A new prize, the Edvard Munch Art Award, was for the first time presented last week, on Munch’s birthday, 12 December. The award is funded by Statoil.
Her Majesty The Queen of Norway presented the prize, which was awarded to the French artist Camille Henrot.
The award ceremony took place at the Munch Museum in Oslo, and included musical performances and a showing of Ms Henrot’s video, “Le Songe de Poliphile – The Strife of Love in a Dream”. The jury chair read the statement explaining the award decision, after which Queen Sonja presented the prize itself.
Some critics of the new price claim that the museum has partnered with an unethical partner and that this largely colors the prize.
To the criticism Stein Olav Henriksen, director of the Munch Museum, replies: “To let oneself nominate to Edvard Munch Art Award is voluntary. Artists who do not wish to be considered, are free to abstain. Statoil has no influence over who gets nominated or who receives the award. We recognize the artist’s freedom of expression, and the price will be awarded on the basis of art and cultural/technical judgment”.
Camille Henrot lives and works in New York, and has a long list of projects and exhibitions to her name.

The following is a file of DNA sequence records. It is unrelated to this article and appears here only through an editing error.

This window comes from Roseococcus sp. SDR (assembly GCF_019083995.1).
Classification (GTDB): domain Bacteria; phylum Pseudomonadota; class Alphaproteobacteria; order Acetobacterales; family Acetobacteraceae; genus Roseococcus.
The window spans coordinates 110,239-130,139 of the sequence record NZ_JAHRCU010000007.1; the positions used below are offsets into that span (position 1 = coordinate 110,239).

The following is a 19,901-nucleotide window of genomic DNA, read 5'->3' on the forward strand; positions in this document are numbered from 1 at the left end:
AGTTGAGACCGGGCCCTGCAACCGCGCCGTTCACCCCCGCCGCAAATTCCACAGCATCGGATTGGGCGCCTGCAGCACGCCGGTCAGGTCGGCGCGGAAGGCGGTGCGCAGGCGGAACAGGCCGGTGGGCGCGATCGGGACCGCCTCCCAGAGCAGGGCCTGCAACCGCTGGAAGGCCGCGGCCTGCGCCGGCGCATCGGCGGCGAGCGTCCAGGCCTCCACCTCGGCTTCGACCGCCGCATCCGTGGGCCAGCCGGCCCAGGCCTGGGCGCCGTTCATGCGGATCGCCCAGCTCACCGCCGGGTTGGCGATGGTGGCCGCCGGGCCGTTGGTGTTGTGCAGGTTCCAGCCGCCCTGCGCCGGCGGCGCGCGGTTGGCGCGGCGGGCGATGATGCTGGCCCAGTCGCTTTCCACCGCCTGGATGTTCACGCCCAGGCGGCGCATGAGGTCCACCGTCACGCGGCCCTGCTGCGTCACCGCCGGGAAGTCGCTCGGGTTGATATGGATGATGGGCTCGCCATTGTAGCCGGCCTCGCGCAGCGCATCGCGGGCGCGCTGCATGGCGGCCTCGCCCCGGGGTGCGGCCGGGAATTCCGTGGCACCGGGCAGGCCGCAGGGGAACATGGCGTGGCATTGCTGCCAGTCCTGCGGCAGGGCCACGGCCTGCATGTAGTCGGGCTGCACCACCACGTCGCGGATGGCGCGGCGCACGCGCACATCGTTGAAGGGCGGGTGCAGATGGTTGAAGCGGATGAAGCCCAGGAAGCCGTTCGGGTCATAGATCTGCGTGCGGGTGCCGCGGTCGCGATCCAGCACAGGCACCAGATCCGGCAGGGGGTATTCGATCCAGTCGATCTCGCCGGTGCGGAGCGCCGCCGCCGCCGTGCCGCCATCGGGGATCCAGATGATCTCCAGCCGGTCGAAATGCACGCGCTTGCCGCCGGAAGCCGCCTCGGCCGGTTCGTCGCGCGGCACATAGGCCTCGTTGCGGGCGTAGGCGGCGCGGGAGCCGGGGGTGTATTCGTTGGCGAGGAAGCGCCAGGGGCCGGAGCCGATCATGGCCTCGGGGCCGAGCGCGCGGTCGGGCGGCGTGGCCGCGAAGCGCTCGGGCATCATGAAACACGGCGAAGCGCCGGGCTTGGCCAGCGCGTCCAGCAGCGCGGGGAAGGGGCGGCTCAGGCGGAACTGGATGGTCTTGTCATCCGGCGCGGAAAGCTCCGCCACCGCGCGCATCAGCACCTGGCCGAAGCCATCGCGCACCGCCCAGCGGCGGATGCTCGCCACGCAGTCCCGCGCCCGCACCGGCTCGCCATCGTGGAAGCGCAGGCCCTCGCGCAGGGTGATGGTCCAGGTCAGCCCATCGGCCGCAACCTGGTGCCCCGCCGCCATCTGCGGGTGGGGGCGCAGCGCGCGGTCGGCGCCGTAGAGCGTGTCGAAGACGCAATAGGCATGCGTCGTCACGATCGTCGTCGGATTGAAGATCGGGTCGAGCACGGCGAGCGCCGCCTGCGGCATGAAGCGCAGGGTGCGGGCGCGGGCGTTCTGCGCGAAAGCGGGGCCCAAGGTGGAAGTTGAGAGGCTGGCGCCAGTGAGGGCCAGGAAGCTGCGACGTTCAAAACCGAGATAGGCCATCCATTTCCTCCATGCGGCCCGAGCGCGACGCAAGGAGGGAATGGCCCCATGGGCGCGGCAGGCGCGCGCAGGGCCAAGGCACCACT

According to the jury, Ms Henrot has proven herself to be an exceptionally talented and original artist. She uses a wide array of mediums, including traditional artistic techniques as well as new technologies. Her artistic practice is particularly meaningful and relevant with regard to the fundamental epistemological questions of our time, where knowledge and information are continuously reproduced and spread via modern technology.
“Camille Henrot is an important voice, and in recent years has demonstrated an impressive capacity to renew herself and pose relevant contemporary questions,” says Director of the Munch Museum, Stein Olav Henrichsen.
The international award was presented for the first time this year. It consists of a cash prize of NOK 500 000 and a solo exhibition of the recipient’s work at the Munch Museum. The award is given to an emerging visual artist under 40 who has demonstrated exceptional talent within the last five years.
The Edvard Munch Art Award is an acknowledgement of Edvard Munch’s historical significance and enduring relevance to contemporary culture. The award is intended to promote the development of outstanding international talents in the field of visual arts.
The Munch Museum is responsible for the award. The international jury consists of five highly acclaimed individuals with profound knowledge of contemporary art. This year’s jury was chaired by the French curator and former museum director, Alfred Pacquement.
The Edvard Munch Art Award, source: The Royal House of Norway /Statoil /Munchmuseet